This is also the week for the Consumer Electronics Show in Las Vegas and the North American International Auto Show in Detroit. We're probably not going to see a company offer smartphone owners the ability to stream Netflix from backseat monitors. Netflix is unlikely to announce the availability of new releases as stand-alone premium services. Good luck seeing Netflix live up to its Qwikster promise of adding video games.

However, you never know the tech headlines that Netflix may make as the shows play on.

Detour ahead
The one negative comes from reports claiming that Time Warner (TWX) is about to force Netflix to wait 56 days -- double the current 28 days -- if it wants to keep buying its DVDs at bulk discount pricing.

I don't like it, but many subscribers don't seem to care. The silver-screen lining here is that Blockbuster and Coinstar's (Nasdaq: CSTR  ) Redbox -- two companies that rely more on DVD rentals of new releases than Netflix -- will also be playing by the new rules. So as Netflix continues to push its streaming service over its old school DVD rentals by mail, its traditional disc-based rivals are becoming less attractive.

Netflix can obviously do more, and it will have to do more if it wants to distance itself from last year's business school case study blunders. However, anything that Netflix can do to retain and eventually build on its audience of 23.9 million global subscribers -- at last count -- will make Hastings either a popular candidate for 2012 CEO of the Year or a slam dunk as Comeback CEO of the Year.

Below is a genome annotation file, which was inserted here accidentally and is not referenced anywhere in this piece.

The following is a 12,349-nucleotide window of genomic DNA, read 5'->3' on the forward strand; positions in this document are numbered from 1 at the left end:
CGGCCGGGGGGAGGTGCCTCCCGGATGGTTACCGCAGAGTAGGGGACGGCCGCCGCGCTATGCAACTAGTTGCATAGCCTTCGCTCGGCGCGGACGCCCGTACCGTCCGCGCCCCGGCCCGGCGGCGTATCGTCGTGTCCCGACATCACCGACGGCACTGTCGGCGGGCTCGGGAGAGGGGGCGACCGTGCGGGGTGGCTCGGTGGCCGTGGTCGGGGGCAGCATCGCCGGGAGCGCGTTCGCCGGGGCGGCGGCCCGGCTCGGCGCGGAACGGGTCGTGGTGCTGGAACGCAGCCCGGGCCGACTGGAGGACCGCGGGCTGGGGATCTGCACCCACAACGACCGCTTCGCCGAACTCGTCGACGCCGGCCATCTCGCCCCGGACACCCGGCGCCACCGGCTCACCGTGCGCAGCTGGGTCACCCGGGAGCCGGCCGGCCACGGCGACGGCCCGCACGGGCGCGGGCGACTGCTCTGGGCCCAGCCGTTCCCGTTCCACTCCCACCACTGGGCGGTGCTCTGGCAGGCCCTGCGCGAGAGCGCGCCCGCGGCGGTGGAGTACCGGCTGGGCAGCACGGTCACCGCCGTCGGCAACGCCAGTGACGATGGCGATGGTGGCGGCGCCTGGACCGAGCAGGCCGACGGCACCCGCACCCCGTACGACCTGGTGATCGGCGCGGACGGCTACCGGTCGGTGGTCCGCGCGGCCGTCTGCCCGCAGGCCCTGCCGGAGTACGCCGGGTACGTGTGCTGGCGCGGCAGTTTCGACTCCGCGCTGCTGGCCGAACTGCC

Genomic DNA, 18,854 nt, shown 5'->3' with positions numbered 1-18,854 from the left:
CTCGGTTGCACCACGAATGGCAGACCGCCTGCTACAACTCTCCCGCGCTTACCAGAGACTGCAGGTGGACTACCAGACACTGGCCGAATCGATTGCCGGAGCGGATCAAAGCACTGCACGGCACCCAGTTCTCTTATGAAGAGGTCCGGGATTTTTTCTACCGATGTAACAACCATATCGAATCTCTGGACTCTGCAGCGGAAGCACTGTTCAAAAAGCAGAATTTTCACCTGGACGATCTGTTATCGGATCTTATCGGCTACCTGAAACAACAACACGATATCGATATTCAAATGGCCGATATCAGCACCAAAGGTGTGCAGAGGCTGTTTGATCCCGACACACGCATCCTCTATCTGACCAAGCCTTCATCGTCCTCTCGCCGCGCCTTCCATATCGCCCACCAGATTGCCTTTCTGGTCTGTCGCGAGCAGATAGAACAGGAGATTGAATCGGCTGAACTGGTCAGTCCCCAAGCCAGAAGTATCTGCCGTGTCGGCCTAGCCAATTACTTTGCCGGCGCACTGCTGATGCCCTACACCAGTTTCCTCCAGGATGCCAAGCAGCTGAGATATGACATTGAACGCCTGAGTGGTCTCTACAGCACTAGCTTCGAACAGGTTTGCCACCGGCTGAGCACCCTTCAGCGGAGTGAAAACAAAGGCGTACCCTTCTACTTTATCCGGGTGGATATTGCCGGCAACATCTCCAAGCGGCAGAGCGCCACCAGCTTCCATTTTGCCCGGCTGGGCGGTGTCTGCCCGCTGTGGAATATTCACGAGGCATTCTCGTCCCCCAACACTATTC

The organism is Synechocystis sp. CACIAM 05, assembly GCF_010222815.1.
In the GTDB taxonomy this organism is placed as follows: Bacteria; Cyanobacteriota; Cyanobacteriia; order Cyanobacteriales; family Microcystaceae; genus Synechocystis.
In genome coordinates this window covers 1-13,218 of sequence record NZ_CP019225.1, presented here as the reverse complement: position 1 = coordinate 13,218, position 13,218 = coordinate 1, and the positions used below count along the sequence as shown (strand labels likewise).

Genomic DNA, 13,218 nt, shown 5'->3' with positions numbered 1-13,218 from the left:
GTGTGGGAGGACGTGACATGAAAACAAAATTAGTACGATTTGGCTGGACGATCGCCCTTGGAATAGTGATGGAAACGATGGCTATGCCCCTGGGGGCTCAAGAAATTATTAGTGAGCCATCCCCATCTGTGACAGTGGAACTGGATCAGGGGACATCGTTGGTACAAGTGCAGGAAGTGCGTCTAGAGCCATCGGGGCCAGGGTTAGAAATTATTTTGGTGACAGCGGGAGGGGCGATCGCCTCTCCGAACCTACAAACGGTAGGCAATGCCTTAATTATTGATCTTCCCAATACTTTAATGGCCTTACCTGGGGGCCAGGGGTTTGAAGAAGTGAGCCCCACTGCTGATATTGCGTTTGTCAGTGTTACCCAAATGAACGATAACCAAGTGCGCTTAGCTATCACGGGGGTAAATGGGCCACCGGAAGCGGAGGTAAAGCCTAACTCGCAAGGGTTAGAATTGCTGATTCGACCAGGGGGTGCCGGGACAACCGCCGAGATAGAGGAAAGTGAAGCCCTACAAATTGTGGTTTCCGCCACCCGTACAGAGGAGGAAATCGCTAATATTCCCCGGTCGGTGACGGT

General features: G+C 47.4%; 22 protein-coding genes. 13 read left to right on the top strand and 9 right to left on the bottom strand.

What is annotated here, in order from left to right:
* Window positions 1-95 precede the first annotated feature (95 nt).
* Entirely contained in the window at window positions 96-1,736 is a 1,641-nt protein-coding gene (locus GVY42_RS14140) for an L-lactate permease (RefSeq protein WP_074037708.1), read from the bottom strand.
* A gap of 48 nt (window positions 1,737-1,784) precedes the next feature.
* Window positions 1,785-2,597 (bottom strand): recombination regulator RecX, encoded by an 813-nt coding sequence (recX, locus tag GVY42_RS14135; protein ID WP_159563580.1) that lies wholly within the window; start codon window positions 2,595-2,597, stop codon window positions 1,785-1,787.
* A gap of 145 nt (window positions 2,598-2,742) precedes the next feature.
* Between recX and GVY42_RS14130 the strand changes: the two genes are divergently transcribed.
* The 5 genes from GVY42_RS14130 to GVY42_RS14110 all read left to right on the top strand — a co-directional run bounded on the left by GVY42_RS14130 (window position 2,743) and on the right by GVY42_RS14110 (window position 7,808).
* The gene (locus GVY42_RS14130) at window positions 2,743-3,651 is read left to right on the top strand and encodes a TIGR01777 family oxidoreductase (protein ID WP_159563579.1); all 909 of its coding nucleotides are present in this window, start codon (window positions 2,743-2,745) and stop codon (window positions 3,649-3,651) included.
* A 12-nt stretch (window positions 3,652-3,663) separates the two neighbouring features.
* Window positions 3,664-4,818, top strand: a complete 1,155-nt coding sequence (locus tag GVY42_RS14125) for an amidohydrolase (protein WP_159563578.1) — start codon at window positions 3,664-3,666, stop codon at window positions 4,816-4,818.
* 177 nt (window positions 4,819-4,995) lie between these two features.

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The Motley Fool owns shares of Amazon.com. Motley Fool newsletter services have recommended buying shares of Amazon.com and Netflix. Try any of our Foolish newsletter services free for 30 days. We Fools may not all hold the same opinions, but we all believe that considering a diverse range of insights makes us better investors. The Motley Fool has a disclosure policy.

Longtime Fool contributor Rick Munarriz has been a Netflix subscriber and shareholder since 2002. He does not own shares in any of the other stocks in this story, except for Liberty Capital. Rick is also part of the Rule Breakers newsletter research team, seeking out tomorrow's ultimate growth stocks a day early.


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  • Report this Comment On January 09, 2012, at 11:39 AM, rhealth wrote:

    Reed Hastings: 2012's CEO of the Year? hehe, ah the irony. As an investor who continues to believe in the long term potential of Netflix (and a satisfied customer and "How I met your Mother" addict) I'm pleased to see so quick a rebound. Dead cat bounce? I think not.

  • Report this Comment On January 09, 2012, at 5:33 PM, mDuo13 wrote:

    As much as Netflix seemed to screw up in 2011, I'll give Mr. Hastings the pass in acknowledging his mistakes and moving to correct them. A true dud of a CEO would've let the Flixster shipwreck play out in all its horror; Hastings at least listened when consumers told him how boneheaded it was and held it back before it set sail.

    Netflix continues to do a best-in-class job at making its streaming services easily available, convenient, and usable. It may have suffered some major setbacks, but I think this graph (from a recent Ars Technica article about legal streaming versus piracy) speaks for itself:

    http:// static.arstechnica.net/2012/01/09/screen_shot_2012-01-09_at_...